• transactional system upgrades, and ability to roll-back to a previous version of the system if an upgrade goes wrong somehow
  • per-user package management (each user has their own set of packages that doesn’t require root to manage)
  • packages/repositories (“channels”) are declared in a programming language (Scheme; not my choice of language but a language nonetheless) and version-controlled as git repos
  • packages are built from source by default but can also be available as pre-built binaries (“substitutes” in Guix lingo) if a trusted CI server has them available. I think this is the “best of both worlds” of a binary and source based package manager (this does come with an annoying pain-point, where you don’t really know if you’re going to get pre-built substitutes when you run guix upgrade, especially as packages that are less trivial to build also end up more likely to not be available from the CI server)
  • being able to install a package from a different source (e.g. a tarball, git branch/commit) (guix install --with-source, --with-branch, -with-commit, etc)
  • the default repository adheres to GNU’s free distro guidelines, which is always (for me) a plus. That being said, there’s maybe a dozen user-created channels with non-free kernels and non-free apps if that’s your thing too.

Package Management section of Guix manual


Now, one thing I don’t like about Guix is that its unconventional approach to package management often makes building more complicated packages a challenge, because those packages have to be patched to behave properly in the Guix environment.

@pingveno
link
fedilink
02Y

I ran into a lot of trouble with Nix and one package, Apache Directory Studio. In the end it was easier to just make a flatpak.

I don’t have any experience with Nix but I imagine you’d find similar difficulty with that package under Guix. The maven-build-system is in the works but is stuck in development heck.

@gmes78
link
fedilink
7
edit-2
2Y

Pacman is great. It may not be the best package manager out there (I haven’t tried them all), but it’s simple, fast, and, most importantly, trivial to create packages for (which is the reason the AUR exists, and why it’s so good).

@Czernobog
creator
link
fedilink
22Y

You should give xbps-src a try. Not exactly like AUR but definitely worth checking out imho.

@otso
link
fedilink
52Y

i use openbsd and the package manager is pretty nice, but my favorite package manager is void’s xbps. it’s a lot like pacman, but a bit cleaner feeling imo. it also has a neat argument to list alternatives to packages

@Czernobog
creator
link
fedilink
32Y

Currently on Void Linux. The distro can use some fixes which you have manually fix it after doing a fresh install (kind of annoying imho) but damn I won’t lie xbps is freaking amazing!

@otso
link
fedilink
22Y

I think it works great most of the time, but networking can be a bit tedious to set up at first, but I only use it for all the cases where OpenBSD isn’t going to work so I might have missed some bugs

Portage gang Portage gang Portage gang.

Apt is nice too.

@Czernobog
creator
link
fedilink
2
edit-2
2Y

I would say I am an slightly above average user when it comes it Linux and not a pro. My background is in finance and economics. Gentoo feels like something someone who’s had years of experience in Linux can use it.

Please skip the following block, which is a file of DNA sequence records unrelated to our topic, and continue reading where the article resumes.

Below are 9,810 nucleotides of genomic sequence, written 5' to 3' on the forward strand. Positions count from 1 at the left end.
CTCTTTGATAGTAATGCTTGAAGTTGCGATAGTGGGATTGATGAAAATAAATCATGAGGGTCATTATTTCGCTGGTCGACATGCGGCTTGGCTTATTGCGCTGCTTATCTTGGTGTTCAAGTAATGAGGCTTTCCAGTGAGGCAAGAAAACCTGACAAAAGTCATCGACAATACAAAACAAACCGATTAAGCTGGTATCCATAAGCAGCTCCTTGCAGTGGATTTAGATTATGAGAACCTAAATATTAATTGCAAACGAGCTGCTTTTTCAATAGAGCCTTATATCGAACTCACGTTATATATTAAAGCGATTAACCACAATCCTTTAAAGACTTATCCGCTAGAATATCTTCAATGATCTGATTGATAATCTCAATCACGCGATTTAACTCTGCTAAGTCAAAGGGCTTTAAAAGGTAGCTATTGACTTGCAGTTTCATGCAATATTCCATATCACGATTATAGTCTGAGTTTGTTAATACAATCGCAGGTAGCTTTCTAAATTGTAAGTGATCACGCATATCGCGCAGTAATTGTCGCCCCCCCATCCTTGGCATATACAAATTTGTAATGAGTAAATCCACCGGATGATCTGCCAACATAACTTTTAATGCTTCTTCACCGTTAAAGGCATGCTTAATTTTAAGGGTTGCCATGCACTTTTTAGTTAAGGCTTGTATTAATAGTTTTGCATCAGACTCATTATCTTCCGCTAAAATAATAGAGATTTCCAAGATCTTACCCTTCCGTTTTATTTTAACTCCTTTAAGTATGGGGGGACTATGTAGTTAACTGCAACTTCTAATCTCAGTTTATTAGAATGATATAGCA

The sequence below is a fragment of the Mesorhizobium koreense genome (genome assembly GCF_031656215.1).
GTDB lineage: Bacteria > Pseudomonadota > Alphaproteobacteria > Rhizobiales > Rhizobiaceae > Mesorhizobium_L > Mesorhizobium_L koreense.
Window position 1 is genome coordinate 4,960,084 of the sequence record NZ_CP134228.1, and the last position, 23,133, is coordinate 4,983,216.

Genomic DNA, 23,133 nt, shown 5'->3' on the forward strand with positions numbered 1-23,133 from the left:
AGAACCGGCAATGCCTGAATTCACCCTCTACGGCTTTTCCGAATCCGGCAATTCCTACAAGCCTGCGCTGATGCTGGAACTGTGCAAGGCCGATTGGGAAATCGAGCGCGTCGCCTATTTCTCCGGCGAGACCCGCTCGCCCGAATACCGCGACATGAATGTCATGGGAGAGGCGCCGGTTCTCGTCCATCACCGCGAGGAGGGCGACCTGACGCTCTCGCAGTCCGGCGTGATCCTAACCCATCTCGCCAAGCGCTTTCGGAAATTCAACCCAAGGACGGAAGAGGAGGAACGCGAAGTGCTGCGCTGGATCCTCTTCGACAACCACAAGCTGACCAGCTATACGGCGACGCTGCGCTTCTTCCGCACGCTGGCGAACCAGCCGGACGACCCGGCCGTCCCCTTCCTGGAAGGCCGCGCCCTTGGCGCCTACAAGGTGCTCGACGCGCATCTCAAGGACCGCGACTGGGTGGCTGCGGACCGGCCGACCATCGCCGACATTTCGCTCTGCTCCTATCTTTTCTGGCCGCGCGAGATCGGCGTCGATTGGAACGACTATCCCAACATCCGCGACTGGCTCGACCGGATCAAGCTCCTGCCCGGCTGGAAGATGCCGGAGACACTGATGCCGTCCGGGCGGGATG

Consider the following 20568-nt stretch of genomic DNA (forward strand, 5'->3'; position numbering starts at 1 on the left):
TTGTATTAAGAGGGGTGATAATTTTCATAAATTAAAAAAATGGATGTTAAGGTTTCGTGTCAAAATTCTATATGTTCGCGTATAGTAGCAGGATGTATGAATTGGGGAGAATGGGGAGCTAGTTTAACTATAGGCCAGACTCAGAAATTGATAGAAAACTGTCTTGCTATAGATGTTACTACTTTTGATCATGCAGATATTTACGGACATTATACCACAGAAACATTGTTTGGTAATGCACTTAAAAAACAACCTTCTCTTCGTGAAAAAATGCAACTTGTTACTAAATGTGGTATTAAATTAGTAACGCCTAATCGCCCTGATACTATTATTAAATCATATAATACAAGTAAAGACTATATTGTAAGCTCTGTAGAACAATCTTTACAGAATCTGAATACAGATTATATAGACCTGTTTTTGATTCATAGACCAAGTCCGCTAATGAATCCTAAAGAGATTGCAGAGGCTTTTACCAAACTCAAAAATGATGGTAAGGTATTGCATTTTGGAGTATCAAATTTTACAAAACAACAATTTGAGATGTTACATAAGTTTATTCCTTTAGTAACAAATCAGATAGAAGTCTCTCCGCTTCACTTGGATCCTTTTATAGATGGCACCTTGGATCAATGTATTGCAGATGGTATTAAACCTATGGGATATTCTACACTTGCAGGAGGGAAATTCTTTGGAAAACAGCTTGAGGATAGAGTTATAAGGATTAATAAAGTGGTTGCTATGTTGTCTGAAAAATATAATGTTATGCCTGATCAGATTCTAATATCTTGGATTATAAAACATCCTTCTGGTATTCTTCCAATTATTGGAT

I hate apt though lol. i don’t know why.

Portage

Portage is the best, but don’t forget Paludis

@Atemu
link
fedilink
4
edit-2
2Y

Depends on what you want from a package manager.

Fast & simple? APK or pacman.

Here’s a script that sources your package definition script and creates a tarball and here’s another program that can unpack such tarballs into your system and keeps track of what file belongs to what package.
Put a bit of online repo complexity on top and that’s basically all these are.

I personally prefer pacman because it’s fast enough and the cli syntax is so awesome (-Syu pkgname is the same as 4 separate rather lengthy apt commands) but apk is even faster in my experience and works incredibly well for lightweight systems.

Complex but incredibly powerful? Nix and Guix

If you’ve never used them, they are nothing like what you’re used to. Doing them justice in explaining either requires something approaching a 280-page PHD thesis or a sentence full of hyper technical terms which require a PHD to understand.

They are very complex. Great effort has gone into these to make their ecosystems accessible to mere mortals though.
By making sensible abstractions on every level, they have gotten to the point where they can even be used similar to regular package managers (managing packages a single environment has access to imperatively) which will give you some of the benefits.
Using them to their true potential needs rethinking of how you manage software entirely though (not just software itself but also software configuration).

Nix uses its own specially crafted functional expression language while Guix is built on Guile (Scheme/Lisp) but they’re both implementations of the same ideas.
Nix has a larger community and is a lot more mature (more packages, wider support etc.) because of that but Guix has a better UI (Nix’ CLI tools are pretty scattered) and tries to bring this new way of thinking about software into more parts of your system like the init system.
Oh and Guix is a GNU project, so non-free software is not supported very well :/.

I’d highly recommend you to check out the new and improved NixOS homepage to get an idea of the cool things you can do with Nix and, to a lesser extent, Guix.

You can also install these beside your Linux system if you want to experiment. Because of the way they work, they are completely self-contained and don’t touch your actual system in any meaningful way. Nix can also be used on MacOS.

@Czernobog
creator
link
fedilink
22Y